The Retirement Community Option Is Alive And Well

Most industry experts agree that Boomers will retire in a way that looks vastly different from previous generations -- if they choose to retire at all.

But for those who do choose the traditional retirement route, the continuing care retirement community (or CCRC) remains a viable option, providing what's called the "continuum of care" from independent living to assisted living to skilled nursing care on a single campus or within a string of affiliated campuses.

One of the common mantras we mature marketers find ourselves using when working with retirement communities is "too much of the same." We see ads that look like competitors' ads with stock photography and heartwarming messages. We hear about the same amenities being offered, and we notice that some campuses look identical to others.

While some may argue the Boomer cohort is younger than the CCRC resident, Boomers already command heavy influence as the adult children of prospective residents. The CCRCs who begin to recognize and tailor their marketing to them will be best poised to succeed as Boomers consider where to spend their senior years.

When it comes to media, an integrated approach is ideal. It's best to engage with a targeted audience through multiple touchpoints (traditional advertising, public relations, digital) based on which media they may be using at any given moment.

Marketers should remember the following when targeting the Boomer audience on retirement living:

  • Embrace technology. Boomers are outpacing younger cohorts when it comes to adopting new technologies and online media, so don't discount digital advertising, social media and mobile content. And while digital isn't always the answer, these media provide new, dynamic ways to deliver targeted, highly trackable brand messaging.
  • Target the entire demographic, but don't treat it as a stereotypical entity. Not all Boomers can identify with hippies or Woodstock, so concentrate on where they may be heading, not where they've been.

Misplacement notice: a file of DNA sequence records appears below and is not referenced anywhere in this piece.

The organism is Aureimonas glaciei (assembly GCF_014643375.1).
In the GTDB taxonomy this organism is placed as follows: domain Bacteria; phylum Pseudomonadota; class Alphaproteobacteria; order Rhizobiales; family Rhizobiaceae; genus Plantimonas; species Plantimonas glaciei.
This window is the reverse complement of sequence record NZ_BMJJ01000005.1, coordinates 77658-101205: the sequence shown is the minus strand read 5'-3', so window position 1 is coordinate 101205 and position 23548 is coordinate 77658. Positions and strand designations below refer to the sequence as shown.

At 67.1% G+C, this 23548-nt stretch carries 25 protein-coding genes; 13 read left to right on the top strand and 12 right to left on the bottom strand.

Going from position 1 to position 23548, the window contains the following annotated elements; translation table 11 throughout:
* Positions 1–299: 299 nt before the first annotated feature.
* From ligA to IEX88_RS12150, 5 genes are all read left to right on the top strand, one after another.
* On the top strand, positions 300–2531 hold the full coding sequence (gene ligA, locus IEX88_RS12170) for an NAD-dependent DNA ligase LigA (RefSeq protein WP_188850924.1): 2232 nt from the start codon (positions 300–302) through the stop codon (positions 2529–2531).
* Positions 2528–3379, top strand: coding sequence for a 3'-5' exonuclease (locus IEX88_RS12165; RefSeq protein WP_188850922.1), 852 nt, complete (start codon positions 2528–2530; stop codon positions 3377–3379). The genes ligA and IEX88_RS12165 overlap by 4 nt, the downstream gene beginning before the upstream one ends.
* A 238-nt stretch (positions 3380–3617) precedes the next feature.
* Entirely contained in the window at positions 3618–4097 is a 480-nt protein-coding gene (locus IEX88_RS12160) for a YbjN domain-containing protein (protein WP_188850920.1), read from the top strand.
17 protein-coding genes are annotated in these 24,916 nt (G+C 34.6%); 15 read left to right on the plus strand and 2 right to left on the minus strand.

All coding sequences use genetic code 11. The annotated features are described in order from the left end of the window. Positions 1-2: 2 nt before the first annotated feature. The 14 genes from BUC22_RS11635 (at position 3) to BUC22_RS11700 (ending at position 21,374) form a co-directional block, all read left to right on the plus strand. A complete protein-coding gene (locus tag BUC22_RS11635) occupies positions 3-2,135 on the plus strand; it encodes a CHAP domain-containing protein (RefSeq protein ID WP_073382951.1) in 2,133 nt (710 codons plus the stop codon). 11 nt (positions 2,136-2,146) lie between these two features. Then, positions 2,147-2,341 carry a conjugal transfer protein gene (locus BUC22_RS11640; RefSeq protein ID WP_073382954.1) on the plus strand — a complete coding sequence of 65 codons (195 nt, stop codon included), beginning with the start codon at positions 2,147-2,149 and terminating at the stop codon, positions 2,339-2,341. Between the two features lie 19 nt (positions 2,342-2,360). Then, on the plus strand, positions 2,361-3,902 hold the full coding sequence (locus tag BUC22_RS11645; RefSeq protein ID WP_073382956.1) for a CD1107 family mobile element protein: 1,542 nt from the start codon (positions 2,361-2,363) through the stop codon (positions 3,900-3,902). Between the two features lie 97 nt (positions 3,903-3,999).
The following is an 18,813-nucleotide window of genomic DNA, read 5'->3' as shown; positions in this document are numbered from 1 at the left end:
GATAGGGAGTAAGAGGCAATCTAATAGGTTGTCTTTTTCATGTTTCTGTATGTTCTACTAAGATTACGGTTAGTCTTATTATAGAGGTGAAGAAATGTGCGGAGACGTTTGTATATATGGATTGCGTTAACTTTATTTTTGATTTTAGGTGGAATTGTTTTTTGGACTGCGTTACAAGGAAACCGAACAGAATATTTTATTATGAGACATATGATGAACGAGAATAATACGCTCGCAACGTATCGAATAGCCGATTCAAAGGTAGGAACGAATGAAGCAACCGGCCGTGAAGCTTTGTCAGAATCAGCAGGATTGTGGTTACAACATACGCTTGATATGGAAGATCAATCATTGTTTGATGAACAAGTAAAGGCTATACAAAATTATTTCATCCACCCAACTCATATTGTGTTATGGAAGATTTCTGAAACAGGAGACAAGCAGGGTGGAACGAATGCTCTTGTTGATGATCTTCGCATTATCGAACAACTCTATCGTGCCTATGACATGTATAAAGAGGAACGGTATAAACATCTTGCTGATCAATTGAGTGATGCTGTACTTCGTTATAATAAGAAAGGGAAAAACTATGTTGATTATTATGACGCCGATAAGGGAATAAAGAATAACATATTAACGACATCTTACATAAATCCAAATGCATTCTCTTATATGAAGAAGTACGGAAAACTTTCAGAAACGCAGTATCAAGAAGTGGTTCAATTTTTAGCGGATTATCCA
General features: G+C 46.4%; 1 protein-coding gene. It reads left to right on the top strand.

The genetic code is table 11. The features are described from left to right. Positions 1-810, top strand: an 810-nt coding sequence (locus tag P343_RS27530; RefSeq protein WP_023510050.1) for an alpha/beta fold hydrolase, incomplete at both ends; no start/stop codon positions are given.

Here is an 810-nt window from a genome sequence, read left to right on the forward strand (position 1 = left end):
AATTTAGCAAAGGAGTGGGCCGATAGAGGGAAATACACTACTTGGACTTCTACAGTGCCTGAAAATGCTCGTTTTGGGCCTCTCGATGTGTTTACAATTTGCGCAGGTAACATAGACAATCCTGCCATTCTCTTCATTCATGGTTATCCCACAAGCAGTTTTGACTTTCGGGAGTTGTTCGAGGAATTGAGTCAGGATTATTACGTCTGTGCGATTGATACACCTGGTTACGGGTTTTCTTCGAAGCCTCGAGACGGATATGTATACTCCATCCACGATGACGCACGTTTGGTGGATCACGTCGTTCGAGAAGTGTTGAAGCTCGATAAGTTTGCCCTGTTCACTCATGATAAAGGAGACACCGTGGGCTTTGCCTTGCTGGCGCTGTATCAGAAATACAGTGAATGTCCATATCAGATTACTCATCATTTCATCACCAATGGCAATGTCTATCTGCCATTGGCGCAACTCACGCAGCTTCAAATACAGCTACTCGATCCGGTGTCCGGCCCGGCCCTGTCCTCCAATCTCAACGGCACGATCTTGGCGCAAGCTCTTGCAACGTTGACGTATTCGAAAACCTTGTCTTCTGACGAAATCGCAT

• Emphasize "benefits over features" and "information over entertainment." Boomers like to be informed and engaged in a creative way before making a decision.
  • Have some empathy. Boomers took a big economic hit and are having to rethink or even put off retirement, so stay abreast of the trends affecting this audience.
  • Have a sense of humor.
  • Stage, not Age. Boomers lives have more moving parts than in previous generations. For example, people are juggling parenthood while taking care of their own parents, so remember that when developing a voice for your brand.
  • Finally, one of the best ways to connect creatively with the mature market is to "live it." Although it sounds a bit "method," my being a Boomer is "street cred."

CCRCs are now re-thinking the entire model of the community to attract an audience that won't be content with many of the services and amenities currently being offered. Programs, activities, wellness programs, dining options, home care services and even community designs are being challenged. Active lifestyle is the new catch phrase. At the extreme, some are even planning neighborhoods built around themes or common resident interests, commune- type living, and intergenerational designs that will allow families to live together.

The definition of retirement is changing, and it's exciting to find communities pushing the limits. Although some idealistic retirement communities have tried and failed, the hope is that the new crop of forward-thinkers can avoid that fate through careful planning, strong leadership and focused, targeted marketing.

Tags: baby boomers
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2 comments about "The Retirement Community Option Is Alive And Well ".
  1. Paula Lynn from Who Else Unlimited , May 26, 2011 at 1:51 p.m.

    The audience is not just those who are considering retirement communities. The largest audience are those who are considering the need for retirement communities for their parents. This audience is rather specific, too. Most people cannot touch the cost of these places. For assistant living, it must be proven that one has the financial ability to pay for it before admittance. Think in terms of $3500+ per month average. For independent living, these are people who are not looking for a mortgage.

  2. Arthur Koff from RetiredBrains.com , May 27, 2011 at 7:44 a.m.

    Our audience, at RetiredBrains.com, is over 50% boomers and we have found that editorial style "informational" advertising targeting this demographic works much better than banners and tiles.

    Boomers and older Americans seem to be looking for information first and where to purchase a product or service second.